As spotted by Blair, behold the 26-Valencia enshrined in a mural at Senor Sisig on Valencia St.
Though the 26 bus stopped running in 2009, when one person lovingly eulogized it as “The Poor Man’s 14-Mission,” we can certainly remember its “I’ll see you when I see you” presence on the other Mission artery.
Blair is always great for a Muni sighting and, in their day, moonlighted as a makeshift Muni mechanic and saved happy hour. For real.
People can’t help but smile when they see the Boat Tram, one of the Market Street Railway’s most unique and beloved vehicles. Which is why there’s no better inanimate object to take on an entire online personality.
How timely, as the Boat Tram is back in business by Fleet Weekend for those marking their calendars, according to The Bold Italic. Mondays, Thursdays, and Fridays look like your best chance of a sighting or a ride going forward, but like many celebrities, their whereabouts are vague.
In honor of its return, we’re bringing you storyteller Chris Arvin, the person behind Boat Tram’s online persona, AKA Boat Boi. Tune in to hear about how Chris married a keen interest in transit with the power of the internets to turn Boat Tram into a real boy. Er. Boi.
Chris told this story at our 2019 Muni Diaries Live, the last time we were all in the room together, footloose and covid-fancy-free.
A product designer who is passionate about cities and public transit, Chris sits on the SFMTA Citizen Advisory Council and speaks often and strongly in favor of transit-friendly policies and plans. You might also know Chris from the adorable pins, stickers, Clipper card covers they’ve designed at their store, transit.supply.
Follow Chris on Twitter @chrisarvinsf, and keep up with Boat Boi @boattramsf: by far the hippest social media presence of a transit vehicle, if you ask me. Here are some of the moments that Chris mentions in the podcast episode:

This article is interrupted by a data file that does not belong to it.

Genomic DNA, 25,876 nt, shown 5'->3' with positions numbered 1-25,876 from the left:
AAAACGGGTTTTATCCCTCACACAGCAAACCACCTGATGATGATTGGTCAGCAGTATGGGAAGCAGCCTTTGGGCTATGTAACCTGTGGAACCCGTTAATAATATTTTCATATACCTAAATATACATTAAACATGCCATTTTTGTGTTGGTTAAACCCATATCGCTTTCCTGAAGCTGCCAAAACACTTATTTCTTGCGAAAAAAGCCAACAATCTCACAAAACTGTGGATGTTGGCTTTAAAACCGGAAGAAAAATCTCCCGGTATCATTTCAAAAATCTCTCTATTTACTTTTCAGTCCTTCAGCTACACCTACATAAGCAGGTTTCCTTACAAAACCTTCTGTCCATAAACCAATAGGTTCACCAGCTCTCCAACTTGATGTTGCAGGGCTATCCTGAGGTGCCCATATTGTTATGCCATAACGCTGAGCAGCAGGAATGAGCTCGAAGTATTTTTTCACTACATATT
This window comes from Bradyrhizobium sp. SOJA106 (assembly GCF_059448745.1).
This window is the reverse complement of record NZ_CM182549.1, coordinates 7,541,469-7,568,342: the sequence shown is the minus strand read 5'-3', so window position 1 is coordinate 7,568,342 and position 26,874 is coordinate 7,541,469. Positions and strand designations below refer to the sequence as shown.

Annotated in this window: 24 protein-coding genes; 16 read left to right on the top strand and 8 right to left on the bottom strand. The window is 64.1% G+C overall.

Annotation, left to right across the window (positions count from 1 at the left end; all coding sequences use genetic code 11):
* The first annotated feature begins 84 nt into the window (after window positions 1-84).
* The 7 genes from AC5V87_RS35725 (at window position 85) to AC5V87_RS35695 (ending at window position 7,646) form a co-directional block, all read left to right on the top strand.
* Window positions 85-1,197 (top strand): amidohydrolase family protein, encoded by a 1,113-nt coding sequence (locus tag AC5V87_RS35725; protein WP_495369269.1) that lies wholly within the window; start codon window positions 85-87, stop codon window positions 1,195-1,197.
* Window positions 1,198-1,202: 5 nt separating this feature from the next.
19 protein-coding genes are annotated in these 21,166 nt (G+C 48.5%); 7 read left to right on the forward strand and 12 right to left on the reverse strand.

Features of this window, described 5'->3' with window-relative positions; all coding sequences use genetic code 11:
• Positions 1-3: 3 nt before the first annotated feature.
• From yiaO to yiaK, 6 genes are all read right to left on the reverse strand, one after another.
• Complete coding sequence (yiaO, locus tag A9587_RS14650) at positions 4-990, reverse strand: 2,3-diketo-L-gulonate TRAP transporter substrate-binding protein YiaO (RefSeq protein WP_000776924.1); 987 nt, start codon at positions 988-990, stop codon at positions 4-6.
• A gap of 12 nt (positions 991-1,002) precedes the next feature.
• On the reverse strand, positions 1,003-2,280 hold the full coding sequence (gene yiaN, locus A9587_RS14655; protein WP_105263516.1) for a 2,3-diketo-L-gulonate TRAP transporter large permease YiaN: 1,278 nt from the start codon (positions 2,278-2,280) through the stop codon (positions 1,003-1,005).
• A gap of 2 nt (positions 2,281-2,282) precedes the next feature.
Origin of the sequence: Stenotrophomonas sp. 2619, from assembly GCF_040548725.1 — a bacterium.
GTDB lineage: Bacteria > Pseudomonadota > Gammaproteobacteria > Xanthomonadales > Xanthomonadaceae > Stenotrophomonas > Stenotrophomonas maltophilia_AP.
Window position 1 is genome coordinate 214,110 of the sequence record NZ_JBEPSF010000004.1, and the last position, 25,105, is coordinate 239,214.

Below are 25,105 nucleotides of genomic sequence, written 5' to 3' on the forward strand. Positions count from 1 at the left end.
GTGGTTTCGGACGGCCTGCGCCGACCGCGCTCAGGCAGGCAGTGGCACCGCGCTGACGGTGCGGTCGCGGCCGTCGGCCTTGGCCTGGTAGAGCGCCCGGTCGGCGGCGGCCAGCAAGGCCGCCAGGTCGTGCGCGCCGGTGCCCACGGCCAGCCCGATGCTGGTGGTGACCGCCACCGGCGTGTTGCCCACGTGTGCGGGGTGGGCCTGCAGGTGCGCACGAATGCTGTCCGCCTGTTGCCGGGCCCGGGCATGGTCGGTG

Though we did not, in fact, see you all in the spring for the next Muni Diaries Live, having Boat Boi on my jacket puts a spring in my step nonetheless.
We are always looking for stories of people who make San Francisco the beautiful city it is today, on and off the rails. If you have a story to share or someone to nominate, email us at email@example.com.
Muni is the lifeline that powers our city, and its importance in everyday life stands out especially in a time of crisis. We recently got a letter underscoring this fact from new mom Cole Brennan, whose newborn was in the ICU for two weeks. Sharing her letter with us via Instagram, she says:
Dear Muni Operators, When I yell “Thank You!” to you, through my double masks from the back door at the stop at 3rd & 20th, please know it is the most sincere thanks I’ve ever given a stranger.
It’s true that I’m the sort of person who always thanks the bus driver. And it’s true that after many months of not riding the bus I was likely to feel an extra surge of gratitude once I finally started riding again. But the gratitude I’ve felt for you this month goes well beyond my usual thankfulness.
For two weeks you helped me get to the Children’s Hospital so I could visit my newborn in the Intensive Care Nursery.
You, Muni operator, are part of a small galaxy of helpers that held my little family be together during the longest weeks of my life.
Sometimes when you see something that really speaks to you—you gotta have it. Rider David G. sent us the story of how he came to own a piece of honest-to-goodness Muni poetry, and we’re convinced it was meant to be. Here’s his story:
In the ’90s, the group Streetfare Journal and bus-advertising company TDI placed literary placards on Muni buses, streetcars, and cable cars. When visiting a friend’s apartment, I saw one of the posters. It featured a poem about fascist leaders and was written by the Serbian poet Aleksandar Ristovic. The last three lines read: